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Regulators Hiring New Inspector To Help With Basin's Ozone Problem

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KUER File Photo
Winter ozone pollution in the Uintah Basin rivals the summer smog episodes in big cities like L.A. and Houston. The state of Utah is tackling the problem with science and stronger enforcement of clean air reguations.

The Utah Division of Air Quality is interviewing for a new staff position —  a compliance officer based in the Uintah Basin.

The basin contains thousands of oil and gas wells and support facilities, and they’re blamed for an odd ozone-pollution problem there during the winter. The pollution is bad enough that U.S. Environmental Protection Agency is expected to order a final cleanup plan by the end of the year.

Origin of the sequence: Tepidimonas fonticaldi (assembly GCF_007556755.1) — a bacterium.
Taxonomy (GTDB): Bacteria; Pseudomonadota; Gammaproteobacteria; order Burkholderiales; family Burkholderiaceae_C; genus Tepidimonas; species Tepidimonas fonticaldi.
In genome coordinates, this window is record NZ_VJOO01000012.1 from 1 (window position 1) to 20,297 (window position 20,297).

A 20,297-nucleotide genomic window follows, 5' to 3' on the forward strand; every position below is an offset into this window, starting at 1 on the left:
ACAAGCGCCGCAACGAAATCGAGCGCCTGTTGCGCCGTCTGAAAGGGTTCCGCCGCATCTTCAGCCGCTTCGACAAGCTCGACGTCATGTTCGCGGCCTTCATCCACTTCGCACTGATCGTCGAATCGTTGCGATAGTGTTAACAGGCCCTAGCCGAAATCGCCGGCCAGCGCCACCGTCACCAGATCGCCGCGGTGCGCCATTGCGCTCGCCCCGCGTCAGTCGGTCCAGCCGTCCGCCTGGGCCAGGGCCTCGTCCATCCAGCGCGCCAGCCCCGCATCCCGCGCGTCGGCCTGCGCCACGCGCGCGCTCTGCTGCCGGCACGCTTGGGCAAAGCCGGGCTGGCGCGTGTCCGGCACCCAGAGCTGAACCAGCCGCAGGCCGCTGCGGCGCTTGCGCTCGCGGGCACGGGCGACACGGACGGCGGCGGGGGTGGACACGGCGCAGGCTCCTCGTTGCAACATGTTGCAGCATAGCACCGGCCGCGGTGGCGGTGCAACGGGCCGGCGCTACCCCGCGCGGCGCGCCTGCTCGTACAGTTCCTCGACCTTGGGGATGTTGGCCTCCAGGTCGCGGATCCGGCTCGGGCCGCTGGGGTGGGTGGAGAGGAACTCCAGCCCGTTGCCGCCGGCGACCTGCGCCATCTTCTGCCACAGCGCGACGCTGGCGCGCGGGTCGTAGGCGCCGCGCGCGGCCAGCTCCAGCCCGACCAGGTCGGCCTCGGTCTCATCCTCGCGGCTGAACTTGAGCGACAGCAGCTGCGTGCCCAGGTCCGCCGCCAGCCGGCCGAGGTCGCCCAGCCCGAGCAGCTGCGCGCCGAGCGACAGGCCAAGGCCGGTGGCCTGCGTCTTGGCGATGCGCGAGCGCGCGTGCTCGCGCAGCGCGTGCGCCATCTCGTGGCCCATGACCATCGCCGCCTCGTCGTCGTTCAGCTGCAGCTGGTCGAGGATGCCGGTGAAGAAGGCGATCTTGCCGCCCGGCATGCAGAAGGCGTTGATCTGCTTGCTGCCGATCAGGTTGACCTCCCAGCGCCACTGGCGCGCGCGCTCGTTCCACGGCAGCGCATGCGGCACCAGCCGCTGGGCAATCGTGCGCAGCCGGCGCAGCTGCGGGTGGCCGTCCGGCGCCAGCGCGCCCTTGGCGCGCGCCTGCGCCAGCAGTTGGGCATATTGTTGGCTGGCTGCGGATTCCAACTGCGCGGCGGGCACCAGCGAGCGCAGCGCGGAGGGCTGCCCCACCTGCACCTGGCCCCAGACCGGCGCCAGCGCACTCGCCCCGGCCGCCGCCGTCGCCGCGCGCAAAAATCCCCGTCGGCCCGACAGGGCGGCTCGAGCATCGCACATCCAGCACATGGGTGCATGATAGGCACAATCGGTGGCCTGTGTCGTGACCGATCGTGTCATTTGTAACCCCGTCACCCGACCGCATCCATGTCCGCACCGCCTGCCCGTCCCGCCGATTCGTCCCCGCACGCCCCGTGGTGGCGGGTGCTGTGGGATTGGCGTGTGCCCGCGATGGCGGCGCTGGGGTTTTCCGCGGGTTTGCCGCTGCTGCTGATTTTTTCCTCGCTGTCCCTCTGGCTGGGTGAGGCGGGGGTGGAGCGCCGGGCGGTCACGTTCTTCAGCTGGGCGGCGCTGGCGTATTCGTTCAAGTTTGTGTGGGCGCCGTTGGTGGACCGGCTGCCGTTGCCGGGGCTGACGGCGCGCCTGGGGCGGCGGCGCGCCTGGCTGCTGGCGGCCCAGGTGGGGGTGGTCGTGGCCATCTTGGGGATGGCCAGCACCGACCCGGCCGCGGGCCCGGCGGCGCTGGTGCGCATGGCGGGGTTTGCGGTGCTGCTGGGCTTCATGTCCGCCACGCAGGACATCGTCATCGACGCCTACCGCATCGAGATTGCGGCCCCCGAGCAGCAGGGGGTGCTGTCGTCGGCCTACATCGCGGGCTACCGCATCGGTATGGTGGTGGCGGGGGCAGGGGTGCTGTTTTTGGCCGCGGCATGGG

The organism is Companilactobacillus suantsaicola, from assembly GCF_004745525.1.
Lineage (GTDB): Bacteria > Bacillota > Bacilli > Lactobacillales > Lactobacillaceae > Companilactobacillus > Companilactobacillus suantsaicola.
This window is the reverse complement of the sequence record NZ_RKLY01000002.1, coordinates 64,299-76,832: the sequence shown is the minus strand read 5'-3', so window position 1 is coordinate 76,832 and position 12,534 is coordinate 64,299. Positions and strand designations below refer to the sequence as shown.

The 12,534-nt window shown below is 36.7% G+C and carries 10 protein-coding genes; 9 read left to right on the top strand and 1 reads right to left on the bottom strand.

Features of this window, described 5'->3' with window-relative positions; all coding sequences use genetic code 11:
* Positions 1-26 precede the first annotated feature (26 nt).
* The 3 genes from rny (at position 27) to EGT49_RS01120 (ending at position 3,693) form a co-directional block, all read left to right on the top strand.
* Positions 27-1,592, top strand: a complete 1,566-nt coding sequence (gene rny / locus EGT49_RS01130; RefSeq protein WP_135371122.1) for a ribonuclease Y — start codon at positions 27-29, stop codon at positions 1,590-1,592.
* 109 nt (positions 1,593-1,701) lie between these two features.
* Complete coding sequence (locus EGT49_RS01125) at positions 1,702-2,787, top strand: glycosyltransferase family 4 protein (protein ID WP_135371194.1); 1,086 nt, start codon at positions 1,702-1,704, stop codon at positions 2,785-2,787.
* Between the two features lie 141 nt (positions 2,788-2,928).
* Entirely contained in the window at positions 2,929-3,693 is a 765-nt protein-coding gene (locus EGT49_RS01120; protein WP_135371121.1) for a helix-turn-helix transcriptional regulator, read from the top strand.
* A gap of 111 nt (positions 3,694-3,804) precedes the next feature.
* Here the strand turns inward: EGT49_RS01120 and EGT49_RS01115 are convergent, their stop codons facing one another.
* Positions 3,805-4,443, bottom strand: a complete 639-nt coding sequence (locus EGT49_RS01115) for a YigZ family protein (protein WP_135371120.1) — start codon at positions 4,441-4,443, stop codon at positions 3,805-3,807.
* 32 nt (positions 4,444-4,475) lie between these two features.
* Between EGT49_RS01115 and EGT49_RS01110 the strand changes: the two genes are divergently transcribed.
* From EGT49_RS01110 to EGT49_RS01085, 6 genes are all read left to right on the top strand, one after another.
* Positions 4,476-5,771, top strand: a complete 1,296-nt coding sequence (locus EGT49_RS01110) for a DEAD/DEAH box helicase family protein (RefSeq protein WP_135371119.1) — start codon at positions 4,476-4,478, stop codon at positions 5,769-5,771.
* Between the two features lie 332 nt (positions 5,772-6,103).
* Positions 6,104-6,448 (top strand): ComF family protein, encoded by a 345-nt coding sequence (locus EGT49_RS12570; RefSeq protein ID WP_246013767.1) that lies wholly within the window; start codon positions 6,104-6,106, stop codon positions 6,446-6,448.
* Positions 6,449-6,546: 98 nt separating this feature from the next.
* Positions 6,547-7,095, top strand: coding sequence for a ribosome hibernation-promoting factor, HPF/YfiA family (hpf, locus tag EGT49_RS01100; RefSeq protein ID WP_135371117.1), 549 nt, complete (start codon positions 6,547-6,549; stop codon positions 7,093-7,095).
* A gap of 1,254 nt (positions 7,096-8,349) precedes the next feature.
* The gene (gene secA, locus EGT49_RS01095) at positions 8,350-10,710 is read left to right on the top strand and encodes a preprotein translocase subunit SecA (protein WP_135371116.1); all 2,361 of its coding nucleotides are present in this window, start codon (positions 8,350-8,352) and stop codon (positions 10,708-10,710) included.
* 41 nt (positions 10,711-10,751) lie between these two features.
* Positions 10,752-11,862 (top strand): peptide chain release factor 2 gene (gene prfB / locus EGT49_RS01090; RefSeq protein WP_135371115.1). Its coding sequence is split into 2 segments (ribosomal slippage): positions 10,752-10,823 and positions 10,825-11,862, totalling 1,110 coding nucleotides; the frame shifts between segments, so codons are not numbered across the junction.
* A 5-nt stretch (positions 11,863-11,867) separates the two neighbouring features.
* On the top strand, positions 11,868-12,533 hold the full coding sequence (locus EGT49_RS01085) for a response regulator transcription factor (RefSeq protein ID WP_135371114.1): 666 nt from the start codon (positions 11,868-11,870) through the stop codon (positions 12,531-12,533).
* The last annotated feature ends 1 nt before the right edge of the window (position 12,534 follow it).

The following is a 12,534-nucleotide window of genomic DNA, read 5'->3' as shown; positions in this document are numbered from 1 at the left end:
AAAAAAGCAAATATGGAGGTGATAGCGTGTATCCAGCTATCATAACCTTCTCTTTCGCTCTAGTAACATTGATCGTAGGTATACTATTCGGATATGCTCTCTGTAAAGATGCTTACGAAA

“The focus right now is in the oil and gas industry," says DAQ Director Bryce Bird, "making sure that we have a compliance effort there, especially looking at leak-detection-repair programs and looking at some efficiencies."

The oil and gas industry is already working on plugging leaks. But having a compliance officer in place in the basin will show EPA the state’s serious about reducing the industry’s pollution in this rural area. New ozone cleanup plans are also being readied for Wasatch Front counties that struggle with ozone pollution in the summer.

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